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Sand Dollar$
Julie Maxey-Allison | 10th Street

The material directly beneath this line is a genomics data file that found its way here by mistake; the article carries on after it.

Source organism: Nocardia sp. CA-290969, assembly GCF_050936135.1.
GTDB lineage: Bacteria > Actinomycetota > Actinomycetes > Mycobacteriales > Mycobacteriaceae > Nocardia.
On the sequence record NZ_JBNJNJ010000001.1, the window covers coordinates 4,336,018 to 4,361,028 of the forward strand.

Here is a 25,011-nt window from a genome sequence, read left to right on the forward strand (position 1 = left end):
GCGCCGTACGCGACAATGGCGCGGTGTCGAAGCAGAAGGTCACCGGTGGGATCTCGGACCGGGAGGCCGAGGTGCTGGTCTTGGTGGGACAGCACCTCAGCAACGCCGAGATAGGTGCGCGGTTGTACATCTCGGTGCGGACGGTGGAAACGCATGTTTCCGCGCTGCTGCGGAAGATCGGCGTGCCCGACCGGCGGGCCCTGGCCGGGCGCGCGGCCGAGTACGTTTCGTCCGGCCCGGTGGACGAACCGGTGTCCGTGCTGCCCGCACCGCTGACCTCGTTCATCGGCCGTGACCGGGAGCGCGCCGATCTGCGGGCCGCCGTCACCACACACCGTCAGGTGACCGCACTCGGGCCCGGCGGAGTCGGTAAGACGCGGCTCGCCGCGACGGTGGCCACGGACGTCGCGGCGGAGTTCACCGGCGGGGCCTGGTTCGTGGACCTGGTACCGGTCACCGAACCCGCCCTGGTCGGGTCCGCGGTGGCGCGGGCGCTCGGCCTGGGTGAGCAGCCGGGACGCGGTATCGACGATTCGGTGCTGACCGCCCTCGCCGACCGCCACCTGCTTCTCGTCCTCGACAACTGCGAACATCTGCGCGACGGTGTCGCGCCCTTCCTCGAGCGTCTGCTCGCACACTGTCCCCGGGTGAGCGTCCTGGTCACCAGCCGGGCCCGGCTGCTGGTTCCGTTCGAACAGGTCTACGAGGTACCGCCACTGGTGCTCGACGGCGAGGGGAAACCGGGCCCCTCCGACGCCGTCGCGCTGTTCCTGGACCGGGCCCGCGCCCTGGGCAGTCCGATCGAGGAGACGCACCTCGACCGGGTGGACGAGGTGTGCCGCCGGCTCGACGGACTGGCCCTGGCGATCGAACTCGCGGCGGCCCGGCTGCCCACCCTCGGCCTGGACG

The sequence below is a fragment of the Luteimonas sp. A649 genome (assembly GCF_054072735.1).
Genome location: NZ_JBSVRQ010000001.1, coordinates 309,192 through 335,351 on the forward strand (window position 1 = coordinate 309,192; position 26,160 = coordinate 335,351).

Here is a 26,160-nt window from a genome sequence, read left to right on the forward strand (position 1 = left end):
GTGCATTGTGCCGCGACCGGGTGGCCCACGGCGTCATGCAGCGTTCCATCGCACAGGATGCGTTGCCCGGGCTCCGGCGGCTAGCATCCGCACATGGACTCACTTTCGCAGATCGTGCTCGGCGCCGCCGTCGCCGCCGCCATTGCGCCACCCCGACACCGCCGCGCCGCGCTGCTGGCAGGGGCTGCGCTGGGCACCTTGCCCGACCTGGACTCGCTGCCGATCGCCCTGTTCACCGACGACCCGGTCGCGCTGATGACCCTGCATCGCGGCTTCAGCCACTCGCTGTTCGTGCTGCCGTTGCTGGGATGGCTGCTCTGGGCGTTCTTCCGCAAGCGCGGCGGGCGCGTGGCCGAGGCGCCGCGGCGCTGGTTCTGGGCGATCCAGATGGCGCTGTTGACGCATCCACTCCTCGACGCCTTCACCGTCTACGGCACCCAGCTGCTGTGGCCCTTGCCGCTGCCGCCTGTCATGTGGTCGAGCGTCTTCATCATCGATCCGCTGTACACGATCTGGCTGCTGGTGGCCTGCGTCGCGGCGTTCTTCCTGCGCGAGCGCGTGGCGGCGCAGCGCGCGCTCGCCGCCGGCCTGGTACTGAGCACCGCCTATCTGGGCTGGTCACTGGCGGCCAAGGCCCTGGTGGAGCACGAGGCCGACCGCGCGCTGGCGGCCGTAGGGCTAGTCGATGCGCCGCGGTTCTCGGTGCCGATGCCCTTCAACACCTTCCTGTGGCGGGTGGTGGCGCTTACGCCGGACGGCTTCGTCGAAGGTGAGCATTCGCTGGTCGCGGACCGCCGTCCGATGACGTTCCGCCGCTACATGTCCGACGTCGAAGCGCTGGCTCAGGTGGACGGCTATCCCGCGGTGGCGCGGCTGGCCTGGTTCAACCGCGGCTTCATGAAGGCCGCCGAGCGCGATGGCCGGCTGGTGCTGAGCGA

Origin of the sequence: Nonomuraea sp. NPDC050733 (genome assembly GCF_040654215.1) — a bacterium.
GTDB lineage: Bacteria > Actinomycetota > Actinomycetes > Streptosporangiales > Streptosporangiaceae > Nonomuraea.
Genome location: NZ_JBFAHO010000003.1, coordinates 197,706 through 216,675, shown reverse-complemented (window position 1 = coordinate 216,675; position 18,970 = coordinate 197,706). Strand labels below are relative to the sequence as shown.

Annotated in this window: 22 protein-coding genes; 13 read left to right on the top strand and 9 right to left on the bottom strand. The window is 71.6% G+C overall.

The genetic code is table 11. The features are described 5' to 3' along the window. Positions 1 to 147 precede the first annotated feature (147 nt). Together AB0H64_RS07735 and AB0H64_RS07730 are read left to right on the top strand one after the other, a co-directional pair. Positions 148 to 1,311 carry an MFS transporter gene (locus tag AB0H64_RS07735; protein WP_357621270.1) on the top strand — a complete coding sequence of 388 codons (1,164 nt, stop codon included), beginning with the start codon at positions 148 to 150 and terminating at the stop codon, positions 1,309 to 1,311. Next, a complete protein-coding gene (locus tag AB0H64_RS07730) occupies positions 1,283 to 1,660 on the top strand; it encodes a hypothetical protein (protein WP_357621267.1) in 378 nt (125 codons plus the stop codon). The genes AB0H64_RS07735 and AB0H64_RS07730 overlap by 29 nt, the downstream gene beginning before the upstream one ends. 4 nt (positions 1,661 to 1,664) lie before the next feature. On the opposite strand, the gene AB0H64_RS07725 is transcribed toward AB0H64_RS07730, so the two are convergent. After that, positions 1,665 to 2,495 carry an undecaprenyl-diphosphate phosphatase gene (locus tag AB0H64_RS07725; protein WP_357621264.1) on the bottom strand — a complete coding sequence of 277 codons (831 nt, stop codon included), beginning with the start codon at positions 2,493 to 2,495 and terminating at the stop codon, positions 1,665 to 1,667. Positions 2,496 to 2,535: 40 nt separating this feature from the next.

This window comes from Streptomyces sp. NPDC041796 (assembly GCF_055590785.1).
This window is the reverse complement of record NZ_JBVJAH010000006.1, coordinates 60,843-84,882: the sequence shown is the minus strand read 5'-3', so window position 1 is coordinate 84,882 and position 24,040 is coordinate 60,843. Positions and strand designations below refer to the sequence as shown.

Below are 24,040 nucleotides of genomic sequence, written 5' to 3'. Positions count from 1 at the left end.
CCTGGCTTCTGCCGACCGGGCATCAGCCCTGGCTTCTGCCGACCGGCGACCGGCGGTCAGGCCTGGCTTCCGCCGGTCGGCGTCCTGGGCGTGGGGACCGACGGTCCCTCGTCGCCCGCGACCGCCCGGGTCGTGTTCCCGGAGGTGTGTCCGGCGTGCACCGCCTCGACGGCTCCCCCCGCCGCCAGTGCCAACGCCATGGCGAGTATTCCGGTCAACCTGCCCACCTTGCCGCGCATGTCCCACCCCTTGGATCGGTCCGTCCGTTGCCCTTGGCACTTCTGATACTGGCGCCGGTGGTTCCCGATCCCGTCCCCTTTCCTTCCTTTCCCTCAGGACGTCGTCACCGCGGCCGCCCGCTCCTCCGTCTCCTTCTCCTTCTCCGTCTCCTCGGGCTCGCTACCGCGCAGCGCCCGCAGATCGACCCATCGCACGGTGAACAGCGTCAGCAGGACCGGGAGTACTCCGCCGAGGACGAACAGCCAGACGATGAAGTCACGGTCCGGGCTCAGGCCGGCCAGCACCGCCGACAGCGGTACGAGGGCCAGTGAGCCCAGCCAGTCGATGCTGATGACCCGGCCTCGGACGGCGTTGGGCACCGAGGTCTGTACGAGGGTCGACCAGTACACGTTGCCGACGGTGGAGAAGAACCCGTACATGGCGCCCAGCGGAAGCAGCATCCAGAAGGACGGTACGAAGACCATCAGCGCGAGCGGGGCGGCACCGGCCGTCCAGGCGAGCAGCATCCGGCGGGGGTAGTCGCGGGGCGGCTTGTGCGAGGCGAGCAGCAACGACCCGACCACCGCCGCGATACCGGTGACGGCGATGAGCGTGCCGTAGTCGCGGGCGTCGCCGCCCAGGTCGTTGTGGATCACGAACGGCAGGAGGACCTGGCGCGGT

Count down on the grains. The city’s work on the Sand Compatibility and Opportunistic Use Program, SCOUP, is up-to-date, and moving forward for local approvals. The SCOUP will make it easier for future beach sand replenishment - a priority adaptation measure funded to date by the City’s 2019-20 budget. That’s a start. However, with no funds available for the 2020-2021 fiscal year, it will take longer than initially planned to gain the necessary federal and state approvals. City Principal Planner Amanda Lee reports the item is on its way to the Planning Commission for a recommendation in July and then to the City Council for approval in August. Once approved by the Council there are further hurdles, on the scale of the 12 labors of Hercules, toward approval and implementation. Several federal and state commissions, including the Coastal Commission, are involved. A significant factor is a pending Regional Water Quality Control Board (RWQCB) decision on August 6, 2020. If all goes well, RWQCB and the State will rethink and reduce permit fees that over the past two years skyrocketed from thousands in permit fees to hundreds of thousands in costs which has made beach nourishment cost prohibitive for most cities in the region. SANDAG is supportive and is coordinating an effort to get the State’s fees reduced and help the City continue its plans for beach nourishment.

 

 

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